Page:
[Seaside] About Seaside 3.0
cdrick65 at gmail.com
Sun Jul 13 21:38:38 UTC 2008
>>>> - Better and more ready to use components.
>>> Should not be part of Seaside, should be separate project.
>> +1, there's no such thing as a ready to use UI component, one size does
>> fit all and UI components don't belong in Seaside. I'd even like to see
>> #request: and #inform: removed because it plants such ideas in peoples
>> heads. Seaside can be used to build many UI frameworks, like wrapping
>> MooTools, YUI, XUL, or the myriad of other current and future UI
>> There's no reason you shouldn't have a choice between any of the various
>> competing component libraries which should all be separate projects.
>>>> - Straightforward and dead simple to use for dummies like me
>>> Should be separate project as well.
> What I meant was more good integration of the proposed solutions.
>> Also +1, persistence is not a web framework's job, it's a persistence
>> framework's job and you should be able to use any one of the various
>> competing persistence frameworks with Seaside. Ruby on Rails is not
>> technically a web framework, it's a collection of frameworks in an
>> application stack; that it's called a framework is more marketing than
>> truth. The web framework within Rails is called ActionPack, that's what
>> Seaside is. ActiveRecord is the persistence framework used by the Rails
>> stack, for Seaside that's Gemstone, Glorp, GOODS, Magma, OmniBase, Roe or
>> the Image itself depending on what you need.
>> If there's anything to learn from Rails, it's that the stack can benefit
>> from being very well integrated from an outside point of view so that it
>> appears all the parts were made to fit together. That doesn't mean we
>> to dump everything into Seaside, and it's too late for that anyway. Rails
>> came out of the gate with just ActiveRecord and everyone uses it, but you
>> won't get the Seaside community to do that, we already have more than one
>> persistence option and you aren't going to be able to pick any one bless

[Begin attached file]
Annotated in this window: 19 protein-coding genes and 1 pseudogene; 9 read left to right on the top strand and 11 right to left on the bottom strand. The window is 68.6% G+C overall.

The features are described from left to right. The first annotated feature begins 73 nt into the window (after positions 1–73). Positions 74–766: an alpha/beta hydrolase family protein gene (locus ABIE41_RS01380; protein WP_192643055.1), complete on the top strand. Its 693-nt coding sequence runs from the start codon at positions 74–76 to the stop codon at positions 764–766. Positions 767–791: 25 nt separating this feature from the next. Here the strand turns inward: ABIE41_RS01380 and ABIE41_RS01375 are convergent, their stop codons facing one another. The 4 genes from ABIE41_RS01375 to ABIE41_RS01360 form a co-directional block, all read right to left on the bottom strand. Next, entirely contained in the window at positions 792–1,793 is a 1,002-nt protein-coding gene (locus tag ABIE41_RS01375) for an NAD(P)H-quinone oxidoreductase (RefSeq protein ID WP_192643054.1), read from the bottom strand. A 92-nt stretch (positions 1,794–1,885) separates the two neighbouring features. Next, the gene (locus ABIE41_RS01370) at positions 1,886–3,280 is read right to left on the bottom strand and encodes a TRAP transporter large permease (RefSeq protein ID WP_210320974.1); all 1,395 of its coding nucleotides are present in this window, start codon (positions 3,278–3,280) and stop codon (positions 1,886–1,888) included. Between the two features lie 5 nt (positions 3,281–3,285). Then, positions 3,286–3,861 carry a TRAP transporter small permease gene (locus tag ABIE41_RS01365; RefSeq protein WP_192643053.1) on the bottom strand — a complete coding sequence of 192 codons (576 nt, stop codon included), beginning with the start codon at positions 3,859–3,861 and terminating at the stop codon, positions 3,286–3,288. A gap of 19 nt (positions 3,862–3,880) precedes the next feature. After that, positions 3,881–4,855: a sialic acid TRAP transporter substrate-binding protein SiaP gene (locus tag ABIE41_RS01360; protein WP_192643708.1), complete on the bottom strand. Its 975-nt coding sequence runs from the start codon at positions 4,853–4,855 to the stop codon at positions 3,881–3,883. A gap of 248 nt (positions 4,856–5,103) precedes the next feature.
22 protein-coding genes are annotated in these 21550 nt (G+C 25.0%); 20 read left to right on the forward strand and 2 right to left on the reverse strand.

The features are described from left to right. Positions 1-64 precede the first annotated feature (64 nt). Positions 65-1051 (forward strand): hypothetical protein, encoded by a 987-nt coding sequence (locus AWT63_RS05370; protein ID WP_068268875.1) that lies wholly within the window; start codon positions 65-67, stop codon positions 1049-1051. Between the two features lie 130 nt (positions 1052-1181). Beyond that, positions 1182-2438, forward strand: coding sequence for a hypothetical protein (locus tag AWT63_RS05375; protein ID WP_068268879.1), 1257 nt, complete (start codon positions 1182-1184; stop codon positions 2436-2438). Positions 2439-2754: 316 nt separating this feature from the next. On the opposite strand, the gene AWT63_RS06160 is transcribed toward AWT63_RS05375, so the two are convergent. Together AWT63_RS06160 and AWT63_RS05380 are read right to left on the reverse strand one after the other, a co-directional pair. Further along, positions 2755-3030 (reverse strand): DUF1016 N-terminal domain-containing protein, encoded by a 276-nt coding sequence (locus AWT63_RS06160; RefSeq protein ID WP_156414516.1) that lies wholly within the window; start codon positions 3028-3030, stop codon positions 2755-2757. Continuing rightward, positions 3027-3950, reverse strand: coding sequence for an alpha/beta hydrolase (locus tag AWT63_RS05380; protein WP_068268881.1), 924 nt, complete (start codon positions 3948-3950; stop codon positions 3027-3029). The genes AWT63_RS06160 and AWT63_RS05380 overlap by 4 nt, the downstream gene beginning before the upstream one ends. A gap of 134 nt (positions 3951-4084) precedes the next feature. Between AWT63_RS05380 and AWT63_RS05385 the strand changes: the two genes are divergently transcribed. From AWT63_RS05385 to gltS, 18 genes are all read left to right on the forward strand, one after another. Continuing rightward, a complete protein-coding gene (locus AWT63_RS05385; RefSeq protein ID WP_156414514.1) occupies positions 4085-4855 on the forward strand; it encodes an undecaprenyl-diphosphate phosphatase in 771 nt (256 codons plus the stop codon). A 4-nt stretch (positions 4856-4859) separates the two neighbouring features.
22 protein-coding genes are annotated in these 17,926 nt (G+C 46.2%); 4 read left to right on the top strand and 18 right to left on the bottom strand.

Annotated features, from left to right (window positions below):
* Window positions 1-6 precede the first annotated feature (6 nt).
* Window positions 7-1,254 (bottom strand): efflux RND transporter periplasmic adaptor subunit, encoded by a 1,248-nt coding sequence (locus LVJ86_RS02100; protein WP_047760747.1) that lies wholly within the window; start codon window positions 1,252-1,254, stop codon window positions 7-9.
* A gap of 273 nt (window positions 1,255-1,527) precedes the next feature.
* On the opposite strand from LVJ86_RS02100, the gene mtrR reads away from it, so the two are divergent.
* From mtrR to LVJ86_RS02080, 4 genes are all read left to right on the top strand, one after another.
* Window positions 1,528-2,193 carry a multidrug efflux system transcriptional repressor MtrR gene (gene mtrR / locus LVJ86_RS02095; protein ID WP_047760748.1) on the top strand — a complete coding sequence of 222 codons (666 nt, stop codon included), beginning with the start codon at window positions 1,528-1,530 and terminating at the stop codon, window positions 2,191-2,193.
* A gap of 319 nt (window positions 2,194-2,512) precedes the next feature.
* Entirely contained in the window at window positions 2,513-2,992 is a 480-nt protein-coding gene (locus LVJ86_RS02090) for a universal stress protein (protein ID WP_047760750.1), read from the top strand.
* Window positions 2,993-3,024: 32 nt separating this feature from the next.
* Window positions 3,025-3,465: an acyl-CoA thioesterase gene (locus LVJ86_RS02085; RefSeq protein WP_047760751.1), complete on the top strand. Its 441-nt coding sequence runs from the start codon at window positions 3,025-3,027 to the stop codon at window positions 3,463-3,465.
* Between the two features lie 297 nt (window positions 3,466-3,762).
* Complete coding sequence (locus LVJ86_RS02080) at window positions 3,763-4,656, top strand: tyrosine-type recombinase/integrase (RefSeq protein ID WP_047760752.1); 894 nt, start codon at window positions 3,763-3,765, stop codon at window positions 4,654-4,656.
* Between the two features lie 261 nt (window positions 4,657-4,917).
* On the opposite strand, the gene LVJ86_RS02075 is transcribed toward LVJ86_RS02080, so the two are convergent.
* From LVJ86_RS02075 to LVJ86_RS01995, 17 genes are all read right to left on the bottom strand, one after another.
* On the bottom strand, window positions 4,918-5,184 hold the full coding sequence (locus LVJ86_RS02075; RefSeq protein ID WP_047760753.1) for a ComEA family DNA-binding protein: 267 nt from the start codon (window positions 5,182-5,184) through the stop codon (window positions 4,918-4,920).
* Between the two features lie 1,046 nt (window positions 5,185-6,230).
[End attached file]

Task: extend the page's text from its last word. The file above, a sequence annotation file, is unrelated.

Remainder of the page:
>> as *the* one.
> Indeed this was not what I meant.
>> There may be things Seaside can learn from Rails, but it shouldn't copy
>> Rails. Convention over configuration, tight integration, simple to use,
>> easy to setup, all good things; on the other hand html templates, url
>> hacking with regex and manual marshaling of state, integrated code
>> generators/scaffolding, focus on statelessness, all IMHO, bad things and a
>> direction I'd hate to see Seaside go. Even the Rails guys spent a lot of
>> time on 2.0 trying to push things out of the core and into plugins or
>> separate gems because they realized it was a mistake including them in the
> What I would like to learn from them is not technical. It is about
> integration and working solution.
Yes we really need to be more explicit about what seaside do (is good
for) and provide guidelines like integration patterns (provide
presistence solutions, apache setup (+load balance) and also swazoo as
an alternative, etc...).
I'd like to know about one in particular that I find has not been
discussed much. It's about how-to mix web sites and seaside apps
I find one common mistake is that people try at first to build a 100%
seaside site. It's possible but for most common web tasks, it's
overkill. Look at the main dabbledb page, it's a pure classic html
site... It's the same for auctomatic, again the same with
reservetravel where you can't see at first glance this is using
seaside (there are aspx pages), For reservtravel, "only" the booking
engine is done in seaside (entry point is after validating a search at
So, I think often people are looking forward a full solution that will
also manage static html pages (with seaside engine included). Maybe
the stack solution should give answers on how to integrate/manage the
classic html development. I actually have no idea how people deal with
that. Do they write pure xhtml in a text editor ? Do they use a tool
for that (even nvu for instance)? is it possible in smalltalk (I
would like that) ?
As a sumup, how can we cleanly separate html pages and app processing
components ? How do others do ?
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